News stories and promotional websites invariably mention several major points for seeking medical care in Thailand – world class facilities, western trained and certified doctors, care delivered with that famous Thai hospitality, and the low costs. Other news stories have scary headlines questioning the quality of health care in “third world countries.” It is important to get past the headlines and do some investigation into the realities of medical tourism in Thailand. This article will get you started by busting a few myths, poking some holes in negative press, and offering a list of hospitals that is more extensive than the short list of glamorous hospitals you usually see.

Common Myths About Thailand Healthcare

No malpractice recourse Good news, not true!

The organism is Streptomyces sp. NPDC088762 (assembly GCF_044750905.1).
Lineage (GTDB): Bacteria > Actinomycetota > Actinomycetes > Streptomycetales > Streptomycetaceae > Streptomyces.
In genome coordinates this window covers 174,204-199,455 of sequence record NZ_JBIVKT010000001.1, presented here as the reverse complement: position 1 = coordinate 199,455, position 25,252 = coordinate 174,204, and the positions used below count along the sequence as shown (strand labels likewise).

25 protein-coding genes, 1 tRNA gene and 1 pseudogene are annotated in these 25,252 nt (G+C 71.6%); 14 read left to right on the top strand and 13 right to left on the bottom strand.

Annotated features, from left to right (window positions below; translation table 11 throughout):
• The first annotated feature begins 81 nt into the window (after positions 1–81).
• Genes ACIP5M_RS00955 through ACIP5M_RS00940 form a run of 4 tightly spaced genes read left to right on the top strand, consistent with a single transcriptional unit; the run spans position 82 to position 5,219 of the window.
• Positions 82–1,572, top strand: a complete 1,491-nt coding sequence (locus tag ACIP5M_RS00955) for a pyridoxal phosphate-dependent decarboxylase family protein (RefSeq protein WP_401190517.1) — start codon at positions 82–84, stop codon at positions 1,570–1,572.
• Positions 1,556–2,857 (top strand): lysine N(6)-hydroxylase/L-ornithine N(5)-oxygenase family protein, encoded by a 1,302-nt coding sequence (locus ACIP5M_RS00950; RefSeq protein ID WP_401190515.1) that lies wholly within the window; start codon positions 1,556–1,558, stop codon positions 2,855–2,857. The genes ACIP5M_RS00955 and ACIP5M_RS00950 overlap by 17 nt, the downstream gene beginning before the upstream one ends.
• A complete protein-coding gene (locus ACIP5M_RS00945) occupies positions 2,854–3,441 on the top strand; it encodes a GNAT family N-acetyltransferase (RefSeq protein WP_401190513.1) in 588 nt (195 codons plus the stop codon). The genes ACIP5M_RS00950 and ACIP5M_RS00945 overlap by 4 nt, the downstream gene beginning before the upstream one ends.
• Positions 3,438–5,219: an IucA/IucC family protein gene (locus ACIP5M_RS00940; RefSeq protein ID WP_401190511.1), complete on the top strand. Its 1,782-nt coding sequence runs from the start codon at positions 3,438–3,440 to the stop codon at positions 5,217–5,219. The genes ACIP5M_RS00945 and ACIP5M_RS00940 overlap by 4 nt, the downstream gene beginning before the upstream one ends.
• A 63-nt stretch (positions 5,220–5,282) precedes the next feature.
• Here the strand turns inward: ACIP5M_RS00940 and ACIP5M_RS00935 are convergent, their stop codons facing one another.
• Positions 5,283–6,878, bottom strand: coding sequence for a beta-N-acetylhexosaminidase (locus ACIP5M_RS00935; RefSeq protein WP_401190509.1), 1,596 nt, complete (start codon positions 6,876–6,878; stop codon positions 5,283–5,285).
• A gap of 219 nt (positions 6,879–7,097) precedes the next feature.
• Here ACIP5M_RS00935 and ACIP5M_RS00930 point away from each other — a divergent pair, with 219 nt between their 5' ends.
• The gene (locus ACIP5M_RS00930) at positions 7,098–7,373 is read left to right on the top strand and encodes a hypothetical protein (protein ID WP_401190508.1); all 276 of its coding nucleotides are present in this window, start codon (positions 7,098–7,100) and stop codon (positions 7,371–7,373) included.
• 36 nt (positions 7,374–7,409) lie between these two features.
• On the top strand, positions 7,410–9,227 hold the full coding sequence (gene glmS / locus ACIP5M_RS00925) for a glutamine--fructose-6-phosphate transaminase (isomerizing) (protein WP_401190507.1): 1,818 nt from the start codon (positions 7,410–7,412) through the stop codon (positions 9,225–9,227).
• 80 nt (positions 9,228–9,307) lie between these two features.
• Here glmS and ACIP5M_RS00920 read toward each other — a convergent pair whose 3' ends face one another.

It is often stated that if a patient is the victim of medical malpractice in Thailand they have no recourse. This myth is probably based simply on a lack of knowledge. There is, in fact, a government organization specifically for patient victims called the Thai Medical Council. This organization, however, has been criticized for being too slow in resolving cases. As a result, some victims go to the courts to seek relief. That path is also very time consuming, just as it is every where in the world. Patients who prevail through the courts do receive awards. However, in Thailand there are no windfall judgments that award huge amounts for emotional distress. Victims receive monies for the cost of care only. That is one of the major reasons that medical care is less costly in Thailand.